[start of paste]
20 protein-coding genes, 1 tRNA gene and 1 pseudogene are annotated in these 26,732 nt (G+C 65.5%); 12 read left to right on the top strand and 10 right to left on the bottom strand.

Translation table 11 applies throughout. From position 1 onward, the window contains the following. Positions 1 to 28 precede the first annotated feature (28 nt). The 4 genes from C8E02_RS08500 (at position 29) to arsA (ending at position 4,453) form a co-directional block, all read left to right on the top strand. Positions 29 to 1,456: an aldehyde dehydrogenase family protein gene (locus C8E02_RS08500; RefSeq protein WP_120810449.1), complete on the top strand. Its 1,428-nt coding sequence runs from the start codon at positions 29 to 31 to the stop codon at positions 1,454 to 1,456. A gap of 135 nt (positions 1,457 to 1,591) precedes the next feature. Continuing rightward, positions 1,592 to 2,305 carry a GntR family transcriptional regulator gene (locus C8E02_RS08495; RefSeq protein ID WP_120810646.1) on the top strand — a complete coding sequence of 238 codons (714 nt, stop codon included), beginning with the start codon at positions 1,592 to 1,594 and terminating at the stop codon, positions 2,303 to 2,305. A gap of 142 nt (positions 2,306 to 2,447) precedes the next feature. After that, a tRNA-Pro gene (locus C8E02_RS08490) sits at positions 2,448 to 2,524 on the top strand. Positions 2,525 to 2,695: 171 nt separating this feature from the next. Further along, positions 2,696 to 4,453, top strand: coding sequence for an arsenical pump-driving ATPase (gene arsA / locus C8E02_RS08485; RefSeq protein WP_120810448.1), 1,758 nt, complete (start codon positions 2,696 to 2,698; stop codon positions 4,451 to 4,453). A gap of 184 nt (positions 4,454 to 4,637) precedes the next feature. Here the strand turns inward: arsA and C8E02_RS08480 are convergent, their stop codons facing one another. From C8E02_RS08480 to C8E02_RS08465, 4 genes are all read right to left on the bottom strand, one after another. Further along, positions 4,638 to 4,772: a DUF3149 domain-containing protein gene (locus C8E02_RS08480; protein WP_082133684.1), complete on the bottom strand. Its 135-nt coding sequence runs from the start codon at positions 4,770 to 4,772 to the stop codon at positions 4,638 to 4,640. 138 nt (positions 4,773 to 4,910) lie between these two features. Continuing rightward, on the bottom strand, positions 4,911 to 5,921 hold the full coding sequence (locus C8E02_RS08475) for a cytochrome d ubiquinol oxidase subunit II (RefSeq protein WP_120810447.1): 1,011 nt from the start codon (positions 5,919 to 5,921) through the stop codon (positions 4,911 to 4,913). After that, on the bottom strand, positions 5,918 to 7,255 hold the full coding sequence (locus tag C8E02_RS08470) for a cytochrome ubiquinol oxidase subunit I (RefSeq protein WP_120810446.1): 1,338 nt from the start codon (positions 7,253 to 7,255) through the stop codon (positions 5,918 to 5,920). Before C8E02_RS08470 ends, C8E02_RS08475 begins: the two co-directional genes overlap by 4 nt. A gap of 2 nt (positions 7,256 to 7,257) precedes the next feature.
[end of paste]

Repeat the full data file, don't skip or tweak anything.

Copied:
20 protein-coding genes, 1 tRNA gene and 1 pseudogene are annotated in these 26,732 nt (G+C 65.5%); 12 read left to right on the top strand and 10 right to left on the bottom strand.

Translation table 11 applies throughout. From position 1 onward, the window contains the following. Positions 1 to 28 precede the first annotated feature (28 nt). The 4 genes from C8E02_RS08500 (at position 29) to arsA (ending at position 4,453) form a co-directional block, all read left to right on the top strand. Positions 29 to 1,456: an aldehyde dehydrogenase family protein gene (locus C8E02_RS08500; RefSeq protein WP_120810449.1), complete on the top strand. Its 1,428-nt coding sequence runs from the start codon at positions 29 to 31 to the stop codon at positions 1,454 to 1,456. A gap of 135 nt (positions 1,457 to 1,591) precedes the next feature. Continuing rightward, positions 1,592 to 2,305 carry a GntR family transcriptional regulator gene (locus C8E02_RS08495; RefSeq protein ID WP_120810646.1) on the top strand — a complete coding sequence of 238 codons (714 nt, stop codon included), beginning with the start codon at positions 1,592 to 1,594 and terminating at the stop codon, positions 2,303 to 2,305. A gap of 142 nt (positions 2,306 to 2,447) precedes the next feature. After that, a tRNA-Pro gene (locus C8E02_RS08490) sits at positions 2,448 to 2,524 on the top strand. Positions 2,525 to 2,695: 171 nt separating this feature from the next. Further along, positions 2,696 to 4,453, top strand: coding sequence for an arsenical pump-driving ATPase (gene arsA / locus C8E02_RS08485; RefSeq protein WP_120810448.1), 1,758 nt, complete (start codon positions 2,696 to 2,698; stop codon positions 4,451 to 4,453). A gap of 184 nt (positions 4,454 to 4,637) precedes the next feature. Here the strand turns inward: arsA and C8E02_RS08480 are convergent, their stop codons facing one another. From C8E02_RS08480 to C8E02_RS08465, 4 genes are all read right to left on the bottom strand, one after another. Further along, positions 4,638 to 4,772: a DUF3149 domain-containing protein gene (locus C8E02_RS08480; protein WP_082133684.1), complete on the bottom strand. Its 135-nt coding sequence runs from the start codon at positions 4,770 to 4,772 to the stop codon at positions 4,638 to 4,640. 138 nt (positions 4,773 to 4,910) lie between these two features. Continuing rightward, on the bottom strand, positions 4,911 to 5,921 hold the full coding sequence (locus C8E02_RS08475) for a cytochrome d ubiquinol oxidase subunit II (RefSeq protein WP_120810447.1): 1,011 nt from the start codon (positions 5,919 to 5,921) through the stop codon (positions 4,911 to 4,913). After that, on the bottom strand, positions 5,918 to 7,255 hold the full coding sequence (locus tag C8E02_RS08470) for a cytochrome ubiquinol oxidase subunit I (RefSeq protein WP_120810446.1): 1,338 nt from the start codon (positions 7,253 to 7,255) through the stop codon (positions 5,918 to 5,920). Before C8E02_RS08470 ends, C8E02_RS08475 begins: the two co-directional genes overlap by 4 nt. A gap of 2 nt (positions 7,256 to 7,257) precedes the next feature.